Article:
For all the negative things I have to say about the State Department, there are a few bright spots. One of them is the Special Needs Educational Allowance (SNEA.) This baby rocks. Right now, it is paying for extra moms for my son!
It was a major leap for me to become a helicopter mom. I wasn’t raised that way, and I certainly no intention of raising my kids that way. My “parenting philosophy” if there actually is one, could be summed up as: listen to your gut, cover the basics, remember you are supposed to be working yourself out of a job, and (very important) don’t panic!
This worked out fine for my first child, whose least favorite stage was being a baby. Oh, she really did not like it. As soon as she could sit up and point to things, there was no going back. All I really had to do was stand out of the way and offer hugs on occasion. I was very well-suited to parenting this kid.
But for the second one, I had to rewrite the book. Because he is ADHD, because he not a first child, because he has a Y chromosome. Oh, BOY.
Of course, standing out of the way can still be a good plan on occasion. But that’s not how the educational system works for a kid like this. It is designed for good little girls who listen to adults, who can intuitively develop a system for organizing themselves, and who are willing to jump through hoops even when they know they are stupid hoops. I ought to know: I was one of these girls (most of the time).
Now, on the positive side, being able to recognize when your time is being wasted is not inherently a bad thing. As an adult, it can even be a very good thing. But as a kid, you just don’t get to decide. Either you are prepared to make your 1,047th poster for science class or you aren’t. You are very unlikely to be able to argue your way out of it. It sucks, but it is what it is.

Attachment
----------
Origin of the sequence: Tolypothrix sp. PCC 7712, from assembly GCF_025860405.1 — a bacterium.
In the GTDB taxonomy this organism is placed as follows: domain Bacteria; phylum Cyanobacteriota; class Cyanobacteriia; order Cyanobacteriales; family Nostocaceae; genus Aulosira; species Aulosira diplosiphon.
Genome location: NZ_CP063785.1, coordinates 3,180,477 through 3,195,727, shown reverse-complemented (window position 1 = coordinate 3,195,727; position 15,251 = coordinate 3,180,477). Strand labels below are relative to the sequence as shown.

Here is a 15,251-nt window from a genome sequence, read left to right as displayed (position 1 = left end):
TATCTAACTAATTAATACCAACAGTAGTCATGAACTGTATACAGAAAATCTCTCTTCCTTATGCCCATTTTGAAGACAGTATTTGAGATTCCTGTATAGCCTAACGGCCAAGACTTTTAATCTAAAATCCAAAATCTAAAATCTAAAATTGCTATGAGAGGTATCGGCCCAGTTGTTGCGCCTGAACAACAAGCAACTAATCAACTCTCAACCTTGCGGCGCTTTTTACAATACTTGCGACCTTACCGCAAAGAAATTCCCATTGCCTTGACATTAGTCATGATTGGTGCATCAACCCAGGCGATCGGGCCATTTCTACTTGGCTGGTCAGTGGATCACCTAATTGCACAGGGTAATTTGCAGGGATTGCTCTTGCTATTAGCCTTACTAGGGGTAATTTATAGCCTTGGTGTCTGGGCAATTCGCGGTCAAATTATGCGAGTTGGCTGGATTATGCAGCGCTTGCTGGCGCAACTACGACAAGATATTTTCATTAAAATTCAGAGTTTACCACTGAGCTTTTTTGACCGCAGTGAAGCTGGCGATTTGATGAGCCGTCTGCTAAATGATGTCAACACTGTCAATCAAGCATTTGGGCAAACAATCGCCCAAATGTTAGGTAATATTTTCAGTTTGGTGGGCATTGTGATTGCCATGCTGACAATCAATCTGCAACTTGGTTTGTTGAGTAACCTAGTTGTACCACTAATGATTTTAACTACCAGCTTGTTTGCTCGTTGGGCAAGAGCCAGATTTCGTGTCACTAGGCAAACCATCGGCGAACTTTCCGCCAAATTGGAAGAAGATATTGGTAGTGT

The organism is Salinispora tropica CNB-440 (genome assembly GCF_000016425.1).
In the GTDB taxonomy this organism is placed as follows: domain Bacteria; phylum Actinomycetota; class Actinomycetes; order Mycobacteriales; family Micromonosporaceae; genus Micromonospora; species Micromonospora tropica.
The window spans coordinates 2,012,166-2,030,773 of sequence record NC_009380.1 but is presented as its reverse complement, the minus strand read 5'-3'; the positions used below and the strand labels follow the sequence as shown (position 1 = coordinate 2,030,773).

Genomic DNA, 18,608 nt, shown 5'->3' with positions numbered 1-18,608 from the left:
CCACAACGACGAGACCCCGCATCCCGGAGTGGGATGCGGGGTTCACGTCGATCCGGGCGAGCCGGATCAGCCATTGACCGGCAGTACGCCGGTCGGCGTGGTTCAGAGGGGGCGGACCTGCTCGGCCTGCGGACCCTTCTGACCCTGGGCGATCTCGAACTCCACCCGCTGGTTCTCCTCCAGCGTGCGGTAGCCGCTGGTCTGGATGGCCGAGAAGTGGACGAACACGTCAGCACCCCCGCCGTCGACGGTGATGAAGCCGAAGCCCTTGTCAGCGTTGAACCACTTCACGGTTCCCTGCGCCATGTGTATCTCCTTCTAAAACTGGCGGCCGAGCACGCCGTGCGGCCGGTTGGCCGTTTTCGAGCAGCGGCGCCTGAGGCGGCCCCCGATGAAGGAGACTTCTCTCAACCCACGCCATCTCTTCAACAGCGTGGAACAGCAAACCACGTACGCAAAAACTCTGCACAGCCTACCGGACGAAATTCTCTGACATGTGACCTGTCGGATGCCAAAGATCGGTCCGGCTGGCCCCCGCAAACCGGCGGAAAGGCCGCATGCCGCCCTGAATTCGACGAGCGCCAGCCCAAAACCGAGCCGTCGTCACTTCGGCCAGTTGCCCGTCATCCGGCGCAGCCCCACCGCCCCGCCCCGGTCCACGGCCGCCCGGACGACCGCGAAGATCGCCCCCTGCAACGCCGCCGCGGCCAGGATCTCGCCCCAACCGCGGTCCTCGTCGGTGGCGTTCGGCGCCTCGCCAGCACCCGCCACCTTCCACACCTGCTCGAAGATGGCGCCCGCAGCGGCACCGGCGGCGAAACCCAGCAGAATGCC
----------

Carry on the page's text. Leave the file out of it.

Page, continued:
My son told me just this week when we were picking up school supplies, including a glue stick: “This is why I got bad grades last year, Mom. I wouldn’t glue all that stuff. It was all about gluing stuff.”
For some reason, in the Fairfax County, Virginia school system, where my son was in 3rd to 9th grade, many teachers seem to think they aren’t doing their jobs if they don’t give a ton of homework. Preferably worksheets. Millions of ’em.
I have heard that there are parents who actually request more homework for their kids. Who are these parents and what the hell is wrong with them??
Some kids can keep track of it all. And the teachers put the assignments online so you can look them up and print out a copy at home. Not. Seriously, people, quit saying that this happens 100 percent of the time. Or even 50 percent of the time Because it just doesn’t. This is how I know that the State Department is not unique in its “if we say we are doing it then we must be doing it” attitude. Seven years of dealing with the Fairfax County school system (or possibly any big public school system) can teach you a lot about bureaucracies.
Anyway, what I came to realize by the end of 9th grade was that this was simply an impossible task. Even if I was the best helicopter mom in the world, there was just no way I was ever going to be able to organize this kid’s life for him. Not unless I was willing to literally follow him around at school all day gathering up worksheets and writing things in his organizer. Which I wasn’t.
Oh, and by the way, to all the people who kept telling me that I wasn’t being assertive enough, or that I should sue the school system or whatever….please. I went to all the parent conferences. I got him a 504. I did my best to organize the kid’s life with the information I could get. Not to mention taking him to years of therapy and dragging him out of bed at an ungodly hour every morning for school. The big picture is that this system simply wasn’t set up to educate my son. One already strung-out mom was not going to change that. I couldn’t help the fact that my kid was born too smart for his own good and difficult as heck. And I was not interested in becoming an educational advocate of any kind. I just wanted my kid to get a high school education.
I mean, are public schools there to educate all the kids or just the easy ones?
Anyway, the one bright spot in 9th grade was a student teacher who took an interest in him. She decided to make a project out of getting him through Honors English. With her help, he got a front page story in the school newspaper and completed enough assignments to take him from an F to a C. That’s all it took–a little individual attention from someone who could actually work within the system.
Aha, I said. This is the trick.